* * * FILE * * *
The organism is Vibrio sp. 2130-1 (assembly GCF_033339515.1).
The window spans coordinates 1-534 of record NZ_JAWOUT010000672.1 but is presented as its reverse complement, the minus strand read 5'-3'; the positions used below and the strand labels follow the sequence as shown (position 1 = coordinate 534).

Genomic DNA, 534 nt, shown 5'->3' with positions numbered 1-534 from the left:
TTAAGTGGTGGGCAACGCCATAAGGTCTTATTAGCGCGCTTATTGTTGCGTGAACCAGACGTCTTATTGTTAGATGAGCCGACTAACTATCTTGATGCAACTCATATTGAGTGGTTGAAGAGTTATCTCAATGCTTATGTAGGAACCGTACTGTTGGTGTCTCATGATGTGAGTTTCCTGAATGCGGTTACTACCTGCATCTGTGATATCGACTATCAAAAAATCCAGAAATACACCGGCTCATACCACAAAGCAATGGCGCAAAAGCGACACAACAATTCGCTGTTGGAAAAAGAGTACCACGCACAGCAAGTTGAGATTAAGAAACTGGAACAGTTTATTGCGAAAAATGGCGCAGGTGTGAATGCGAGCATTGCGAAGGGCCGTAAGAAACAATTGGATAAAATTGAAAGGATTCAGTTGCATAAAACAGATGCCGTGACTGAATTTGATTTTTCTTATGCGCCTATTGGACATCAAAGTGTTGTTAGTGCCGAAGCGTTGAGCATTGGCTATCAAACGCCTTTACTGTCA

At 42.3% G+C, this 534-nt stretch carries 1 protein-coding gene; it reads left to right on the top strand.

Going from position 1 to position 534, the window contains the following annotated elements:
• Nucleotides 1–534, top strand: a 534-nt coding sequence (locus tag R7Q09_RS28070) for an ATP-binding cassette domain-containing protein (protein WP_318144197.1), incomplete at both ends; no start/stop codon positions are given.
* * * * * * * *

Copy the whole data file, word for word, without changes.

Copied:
The organism is Vibrio sp. 2130-1 (assembly GCF_033339515.1).
The window spans coordinates 1-534 of record NZ_JAWOUT010000672.1 but is presented as its reverse complement, the minus strand read 5'-3'; the positions used below and the strand labels follow the sequence as shown (position 1 = coordinate 534).

Genomic DNA, 534 nt, shown 5'->3' with positions numbered 1-534 from the left:
TTAAGTGGTGGGCAACGCCATAAGGTCTTATTAGCGCGCTTATTGTTGCGTGAACCAGACGTCTTATTGTTAGATGAGCCGACTAACTATCTTGATGCAACTCATATTGAGTGGTTGAAGAGTTATCTCAATGCTTATGTAGGAACCGTACTGTTGGTGTCTCATGATGTGAGTTTCCTGAATGCGGTTACTACCTGCATCTGTGATATCGACTATCAAAAAATCCAGAAATACACCGGCTCATACCACAAAGCAATGGCGCAAAAGCGACACAACAATTCGCTGTTGGAAAAAGAGTACCACGCACAGCAAGTTGAGATTAAGAAACTGGAACAGTTTATTGCGAAAAATGGCGCAGGTGTGAATGCGAGCATTGCGAAGGGCCGTAAGAAACAATTGGATAAAATTGAAAGGATTCAGTTGCATAAAACAGATGCCGTGACTGAATTTGATTTTTCTTATGCGCCTATTGGACATCAAAGTGTTGTTAGTGCCGAAGCGTTGAGCATTGGCTATCAAACGCCTTTACTGTCA

At 42.3% G+C, this 534-nt stretch carries 1 protein-coding gene; it reads left to right on the top strand.

Going from position 1 to position 534, the window contains the following annotated elements:
• Nucleotides 1–534, top strand: a 534-nt coding sequence (locus tag R7Q09_RS28070) for an ATP-binding cassette domain-containing protein (protein WP_318144197.1), incomplete at both ends; no start/stop codon positions are given.